Plan your inventory

You already know that understocking or overstocking your inventory can get you into trouble. Luckily, when you keep on top of bookkeeping tasks and maintain good records, that’s less of a risk. You can use past sales figures to anticipate big swings—like Black Friday/Cyber Monday—and plan your inventory management accordingly.

Check your cash flow

Be prepared to check your cash flow statements on a weekly or monthly basis. When you use the accrual method of accounting, you may appear to have a lot of money on paper—but, when it comes time to cover expenses, you come up short. Cash flow statements will let you know how much money you actually have to work with.

Helpful resources:

Recordkeeping for your ecommerce business

It’s hard to overstate the importance of recordkeeping. All your accounting is based on business records like bank statements, credit card statements, and receipts.

If you’re not keeping track of your records in an organized way, you can’t back up the information reported in your books. Which is a problem if you get audited. If you do get audited, you’ll want to have all the records for your business organized and available—especially ones related to deductions you’ve claimed.

Here are the records you need to keep track of:

  • Receipts
  • Bank and credit card statements
  • Bills
  • Canceled checks
  • Shopify or Square revenue records
  • PayPal monthly account statements
  • Transaction records for cryptocurrency wallets
  • Proof of payments
  • Financial statements from Bench or your bookkeeper
  • Previous tax returns
  • W2 and 1099 forms
  • Any other documentary evidence that supports an item of income, deduction, or credit shown on your tax return

To learn more about the ins and outs of keeping records, check out our guide to small business recordkeeping.

Helpful resource: Bookkeeping for Amazon Sellers

When to hire a bookkeeper

Ecommerce business owners typically decide to hire a bookkeeper after one of two things happens:

  1. Their business grows and accounting needs become more complex, so it’s no longer workable to handle everything themselves. Or,
  2. They make bookkeeping mistakes or start to fall behind, and realize the cost of hiring a bookkeeper is worth it to avoid the QuickBooks rage.

When you’re ready to hire a professional, you have two main options: hire a traditional bookkeeper, or work with Bench.

Hiring a traditional bookkeeper

When you hire a freelance bookkeeper, they typically charge by the hour. The cost will depend on how complicated your business is, and how many transactions they have to categorize.

Your bookkeeper will track and categorize your business transactions. They can also create financial statements and might even help with things like invoicing.

You’ll want to find a freelance bookkeeper who has experience working with ecommerce businesses like yours. And of course, one who has solid reviews.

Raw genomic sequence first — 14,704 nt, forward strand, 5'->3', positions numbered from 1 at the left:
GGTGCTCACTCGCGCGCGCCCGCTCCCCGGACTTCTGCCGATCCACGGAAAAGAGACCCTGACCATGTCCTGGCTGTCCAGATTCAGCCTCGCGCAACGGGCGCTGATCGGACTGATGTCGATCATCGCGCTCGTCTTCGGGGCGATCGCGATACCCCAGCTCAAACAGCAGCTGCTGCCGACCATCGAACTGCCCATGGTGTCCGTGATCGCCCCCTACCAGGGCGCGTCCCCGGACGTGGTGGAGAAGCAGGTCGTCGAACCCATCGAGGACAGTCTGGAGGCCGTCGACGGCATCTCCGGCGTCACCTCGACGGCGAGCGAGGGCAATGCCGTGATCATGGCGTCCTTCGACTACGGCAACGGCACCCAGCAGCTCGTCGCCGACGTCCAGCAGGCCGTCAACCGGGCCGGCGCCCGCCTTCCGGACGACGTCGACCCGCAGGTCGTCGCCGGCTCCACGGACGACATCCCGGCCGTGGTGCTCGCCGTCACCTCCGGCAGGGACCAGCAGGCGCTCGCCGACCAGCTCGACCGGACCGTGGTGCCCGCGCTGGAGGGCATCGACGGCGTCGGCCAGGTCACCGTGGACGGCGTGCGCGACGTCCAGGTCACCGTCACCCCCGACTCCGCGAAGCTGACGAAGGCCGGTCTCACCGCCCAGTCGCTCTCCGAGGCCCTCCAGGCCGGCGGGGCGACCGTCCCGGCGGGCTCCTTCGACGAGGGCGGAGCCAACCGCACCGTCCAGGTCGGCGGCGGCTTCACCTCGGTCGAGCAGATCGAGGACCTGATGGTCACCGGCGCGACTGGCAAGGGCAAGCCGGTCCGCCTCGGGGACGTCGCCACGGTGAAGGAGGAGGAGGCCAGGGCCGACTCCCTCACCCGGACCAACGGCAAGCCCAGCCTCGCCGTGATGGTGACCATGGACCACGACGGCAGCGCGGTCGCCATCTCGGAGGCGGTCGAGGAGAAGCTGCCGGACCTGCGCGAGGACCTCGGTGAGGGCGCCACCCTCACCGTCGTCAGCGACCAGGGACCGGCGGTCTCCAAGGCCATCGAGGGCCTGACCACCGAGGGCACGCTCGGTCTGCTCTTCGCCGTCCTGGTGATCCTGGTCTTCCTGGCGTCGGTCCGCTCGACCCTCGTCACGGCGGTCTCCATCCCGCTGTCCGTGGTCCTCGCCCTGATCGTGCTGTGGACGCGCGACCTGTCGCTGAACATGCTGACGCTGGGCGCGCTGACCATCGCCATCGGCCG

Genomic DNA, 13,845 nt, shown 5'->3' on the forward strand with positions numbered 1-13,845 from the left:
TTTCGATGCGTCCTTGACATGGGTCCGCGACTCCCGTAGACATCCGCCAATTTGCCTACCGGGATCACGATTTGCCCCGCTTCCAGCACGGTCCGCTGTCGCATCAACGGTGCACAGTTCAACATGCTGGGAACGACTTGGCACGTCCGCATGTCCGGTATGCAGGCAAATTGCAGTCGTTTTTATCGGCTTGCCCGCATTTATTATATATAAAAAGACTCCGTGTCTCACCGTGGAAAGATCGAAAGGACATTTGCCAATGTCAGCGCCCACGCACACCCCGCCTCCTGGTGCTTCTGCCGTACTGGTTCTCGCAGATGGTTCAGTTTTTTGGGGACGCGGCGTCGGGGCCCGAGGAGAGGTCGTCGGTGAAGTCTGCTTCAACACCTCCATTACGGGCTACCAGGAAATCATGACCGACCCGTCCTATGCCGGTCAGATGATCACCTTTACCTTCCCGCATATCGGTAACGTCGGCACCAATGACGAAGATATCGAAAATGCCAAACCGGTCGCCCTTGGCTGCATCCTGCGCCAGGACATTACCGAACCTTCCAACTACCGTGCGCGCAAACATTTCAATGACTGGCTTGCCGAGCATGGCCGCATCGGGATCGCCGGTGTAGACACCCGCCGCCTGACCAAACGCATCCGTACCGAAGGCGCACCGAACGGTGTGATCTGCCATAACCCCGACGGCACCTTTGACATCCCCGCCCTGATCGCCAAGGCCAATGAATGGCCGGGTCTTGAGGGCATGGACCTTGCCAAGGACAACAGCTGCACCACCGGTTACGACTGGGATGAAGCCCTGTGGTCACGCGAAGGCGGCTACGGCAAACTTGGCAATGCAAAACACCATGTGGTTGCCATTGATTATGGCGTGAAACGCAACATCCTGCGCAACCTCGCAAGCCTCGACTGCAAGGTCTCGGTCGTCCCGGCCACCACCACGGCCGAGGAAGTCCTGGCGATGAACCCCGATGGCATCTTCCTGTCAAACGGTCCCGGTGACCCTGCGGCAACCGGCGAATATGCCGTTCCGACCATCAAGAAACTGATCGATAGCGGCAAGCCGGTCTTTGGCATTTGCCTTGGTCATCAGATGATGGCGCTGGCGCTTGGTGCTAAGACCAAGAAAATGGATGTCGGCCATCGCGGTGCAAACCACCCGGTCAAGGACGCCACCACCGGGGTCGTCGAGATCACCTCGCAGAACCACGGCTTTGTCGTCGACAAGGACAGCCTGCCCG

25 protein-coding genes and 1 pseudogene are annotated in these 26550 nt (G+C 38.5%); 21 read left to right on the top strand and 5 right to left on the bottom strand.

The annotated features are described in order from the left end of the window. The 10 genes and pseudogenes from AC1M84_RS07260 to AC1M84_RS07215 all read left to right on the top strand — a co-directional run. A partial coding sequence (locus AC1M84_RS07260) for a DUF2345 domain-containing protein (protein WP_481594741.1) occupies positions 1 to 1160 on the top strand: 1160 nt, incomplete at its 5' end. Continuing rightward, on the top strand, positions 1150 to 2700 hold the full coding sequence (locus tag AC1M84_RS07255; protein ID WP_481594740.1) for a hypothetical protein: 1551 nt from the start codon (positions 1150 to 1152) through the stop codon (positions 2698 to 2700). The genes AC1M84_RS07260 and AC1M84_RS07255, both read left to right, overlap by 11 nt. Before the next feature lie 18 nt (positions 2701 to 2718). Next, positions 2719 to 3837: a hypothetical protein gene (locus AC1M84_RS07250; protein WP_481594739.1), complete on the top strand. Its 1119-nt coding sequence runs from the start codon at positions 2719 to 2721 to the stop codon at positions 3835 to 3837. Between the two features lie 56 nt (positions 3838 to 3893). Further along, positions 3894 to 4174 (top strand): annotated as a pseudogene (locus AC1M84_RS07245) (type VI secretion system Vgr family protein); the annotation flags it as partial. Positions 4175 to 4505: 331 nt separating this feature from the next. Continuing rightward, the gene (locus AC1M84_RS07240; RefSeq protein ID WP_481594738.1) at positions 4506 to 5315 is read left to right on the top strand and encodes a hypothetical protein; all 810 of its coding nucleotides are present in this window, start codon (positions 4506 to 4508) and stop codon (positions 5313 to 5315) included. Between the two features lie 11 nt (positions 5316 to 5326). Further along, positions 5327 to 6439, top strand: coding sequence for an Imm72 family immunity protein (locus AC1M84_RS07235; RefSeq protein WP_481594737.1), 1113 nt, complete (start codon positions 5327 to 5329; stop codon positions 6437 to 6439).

Keep in mind that any freelancer you hire is just one individual, with multiple clients. Your bookkeeper may not be available 24/7 to answer your questions, and you could face occasional downtime due to illness, personal leave, or holidays.

If you’d like a full exploration of how a bookkeeper can help you, check out our guide, What Does a Bookkeeper Actually Do?

Hiring an online bookkeeper, like Bench

Bench (that’s us) charges a flat rate per month. There’s no hidden fees or extra month-end hourly costs based on how many expenses your business has. The more expenses, the more bookkeeping work there is to do.

With Bench, you get a team of bookkeepers who do your bookkeeping for you, and simple software to keep tabs on your finances. If you have a question about your books, you can message your bookkeeper any time through the Bench app.

We automatically import transactions from your bank or credit card accounts, and use it to categorize your expenses. Your bookkeeping team generates financial reports for your business at the end of every month. At the end of the year, you get a financial package that gives you everything your accountant needs to file your taxes.

Tax filing is easier with Bench

In addition to your monthly bookkeeping, Bench can also file your federal and state income taxes for you. Your IRS compliant financial records are collected by your Bench tax coordinator and a Bench tax preparer will get your taxes filed on time, every time.

If you don’t have many paper records (like most ecommerce businesses), and do most of your banking online, Bench is a good choice. A lot of the entrepreneurs we work with run ecommerce businesses, so we’re familiar with the ins and outs of your industry.

That being said, some businesses aren’t a great fit for Bench. If your business has scaled beyond a few million in revenue, you may want to look at hiring a full-time bookkeeper in-house.

Selling products online may have started out as a hobby, but look at you now—you’re running a full-time ecommerce operation! If the financial aspects of entrepreneurship are starting to feel like a bit much, we’re here to help. Have questions about what it’s like working with Bench? Check out An Inside Look at How Bench Does Your Bookkeeping.

Additional resources for ecommerce business owners:

This post is to be used for informational purposes only and does not constitute legal, business, or tax advice. Each person should consult his or her own attorney, business advisor, or tax advisor with respect to matters referenced in this post. Bench assumes no liability for actions taken in reliance upon the information contained herein.